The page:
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Darwin Correspondence Project

From R. M. Kettle   11 April [1871]1

My dear Sir/

I thank you for the promptitude with which you have complied with my request as well as for the trouble you have taken in correcting the proof slips.2 Pardon me if I venture to differ from you in considering your brief notes uninteresting though I could have wished them to be a little longer. The fact of having mentioned to you something entirely new in the region of natural history is no small triumph and your expressions of interest in Mr. Boners books and travels and observations must be gratifying.3

I have given many instances of a similar kind to shew the variety of his studies and researches and his intense interest in all earnest inquiries in science and natural history. I think if you do me the honour to read my book you will find that the career of the good and clever man who honoured me with his friendship was in all its varied detail well worth describing.

Within the last fortnight Me. Horschelt, Mr. Boner’s daughter, has lost her talented husband the companion of her dear father in his sports & travels & the illustrator of his works—Professor Theodore Horschelt, the distinguished historical Painter whose Circassian battle scenes were so much admired at the Paris Exhibition,—where they won him the gold medal.4 Me. Horschelt is left with two tiny children, in very delicate health and still mourning deeply for her father as well as for her beloved husband.5

For her sake I ask you to take an interest in the book I am editing for her & to look leniently on its deficiencies—

Again thanking you for your courteous assistance, | Believe me to remain, | gratefully & sincerely yours, | Rosa Mackenzie Kettle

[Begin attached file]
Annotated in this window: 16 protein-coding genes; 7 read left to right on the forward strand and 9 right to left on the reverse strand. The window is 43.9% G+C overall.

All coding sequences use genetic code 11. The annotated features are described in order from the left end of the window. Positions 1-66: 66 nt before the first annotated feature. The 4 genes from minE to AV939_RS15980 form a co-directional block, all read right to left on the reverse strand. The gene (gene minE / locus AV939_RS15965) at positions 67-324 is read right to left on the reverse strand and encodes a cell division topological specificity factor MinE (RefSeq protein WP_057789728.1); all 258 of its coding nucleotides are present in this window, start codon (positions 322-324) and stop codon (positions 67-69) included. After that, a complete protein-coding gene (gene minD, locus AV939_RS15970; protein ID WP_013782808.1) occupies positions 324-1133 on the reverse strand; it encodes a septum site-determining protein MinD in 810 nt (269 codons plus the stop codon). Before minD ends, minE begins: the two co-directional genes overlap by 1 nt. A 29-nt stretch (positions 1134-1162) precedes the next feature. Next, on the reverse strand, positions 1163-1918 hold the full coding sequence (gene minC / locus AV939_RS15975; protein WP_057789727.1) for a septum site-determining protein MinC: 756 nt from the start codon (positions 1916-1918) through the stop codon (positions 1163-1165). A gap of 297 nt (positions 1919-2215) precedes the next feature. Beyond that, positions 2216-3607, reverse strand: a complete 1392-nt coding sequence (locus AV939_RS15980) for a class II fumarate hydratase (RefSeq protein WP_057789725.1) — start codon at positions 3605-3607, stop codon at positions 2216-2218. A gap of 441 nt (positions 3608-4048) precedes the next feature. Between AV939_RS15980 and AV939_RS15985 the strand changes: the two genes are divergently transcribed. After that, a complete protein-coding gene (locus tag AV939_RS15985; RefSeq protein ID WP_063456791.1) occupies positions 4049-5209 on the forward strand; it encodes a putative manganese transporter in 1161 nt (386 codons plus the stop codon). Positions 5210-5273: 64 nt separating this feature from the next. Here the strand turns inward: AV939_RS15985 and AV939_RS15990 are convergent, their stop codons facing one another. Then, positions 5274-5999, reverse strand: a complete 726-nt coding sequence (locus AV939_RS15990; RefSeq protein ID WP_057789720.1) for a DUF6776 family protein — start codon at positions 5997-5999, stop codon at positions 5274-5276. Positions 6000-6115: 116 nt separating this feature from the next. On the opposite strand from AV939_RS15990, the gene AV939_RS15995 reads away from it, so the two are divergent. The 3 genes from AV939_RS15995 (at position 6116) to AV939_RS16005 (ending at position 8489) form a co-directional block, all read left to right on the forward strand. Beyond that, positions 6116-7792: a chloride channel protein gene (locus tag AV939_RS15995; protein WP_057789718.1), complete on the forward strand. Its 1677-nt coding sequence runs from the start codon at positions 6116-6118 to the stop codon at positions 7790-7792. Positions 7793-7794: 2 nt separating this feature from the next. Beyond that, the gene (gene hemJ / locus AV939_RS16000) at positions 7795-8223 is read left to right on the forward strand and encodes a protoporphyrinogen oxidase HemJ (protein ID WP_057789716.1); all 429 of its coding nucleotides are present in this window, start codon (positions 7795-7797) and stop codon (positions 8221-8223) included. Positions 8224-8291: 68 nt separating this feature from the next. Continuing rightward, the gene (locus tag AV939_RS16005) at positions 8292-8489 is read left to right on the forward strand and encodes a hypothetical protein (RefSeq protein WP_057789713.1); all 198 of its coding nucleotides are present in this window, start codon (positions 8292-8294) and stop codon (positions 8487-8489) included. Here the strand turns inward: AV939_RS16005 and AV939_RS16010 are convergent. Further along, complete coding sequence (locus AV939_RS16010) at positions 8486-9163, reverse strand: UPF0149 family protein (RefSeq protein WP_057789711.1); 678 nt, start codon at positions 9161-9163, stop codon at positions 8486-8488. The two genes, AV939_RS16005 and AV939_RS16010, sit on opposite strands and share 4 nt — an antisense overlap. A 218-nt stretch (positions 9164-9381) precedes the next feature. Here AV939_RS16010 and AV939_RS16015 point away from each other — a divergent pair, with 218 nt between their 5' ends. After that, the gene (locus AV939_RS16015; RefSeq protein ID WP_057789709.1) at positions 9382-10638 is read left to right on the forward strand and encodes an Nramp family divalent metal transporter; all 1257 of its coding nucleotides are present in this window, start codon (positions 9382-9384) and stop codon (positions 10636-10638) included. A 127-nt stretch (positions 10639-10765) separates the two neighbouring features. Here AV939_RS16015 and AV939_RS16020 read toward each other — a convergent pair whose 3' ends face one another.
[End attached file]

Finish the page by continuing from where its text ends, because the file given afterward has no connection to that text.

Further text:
Heathside near Poole

Tuesday, April the 11th.


The year is established by the relationship between this letter and the letter from R. M. Kettle, 10 March [1871].
No letter to Kettle has been found, but see the letter from R. M. Kettle, 10 March [1871].
See letter from R. M. Kettle, 10 March [1871] and n. 4. Kettle refers to Charles Boner and Boner 1860, 1861, and 1865.
Boner’s daughter was Marie Horschelt. Theodor Horschelt illustrated Boner 1860. He won the gold medal at the Paris Exhibition in 1867 for his painting ‘Erstürmung der Verschanzung auf dem Berge Gunib’ (Storming of an entrenchment on Mount Gunib) (Allgemeines Lexikon der bildenden Künstler).
Marie Horschelt’s children have not been identified.


Allgemeines Lexikon der bildenden Künstler: Allgemeines Lexikon der bildenden Künstler von der Antike bis zur Gegenwart. 37 vols. Edited by Ulrich Thieme and Felix Becker. Leipzig: Wilhelm Engelmann; E. A. Seeman. 1907–50.

Boner, Charles. 1860. Chamois hunting in the mountains of Bavaria and the Tyrol. New edition. London: Chapman and Hall.


Thanks CD for correcting proof slips quoting CD letters to Charles Boner, though she does not agree with CD’s too short comments.

Letter details

Letter no.
Rosa Mackenzie Kettle
Charles Robert Darwin
Sent from
Source of text
DAR 169: 9
Physical description

Please cite as

Darwin Correspondence Project, “Letter no. 7675,” accessed on 19 September 2021,

Also published in The Correspondence of Charles Darwin, vol. 19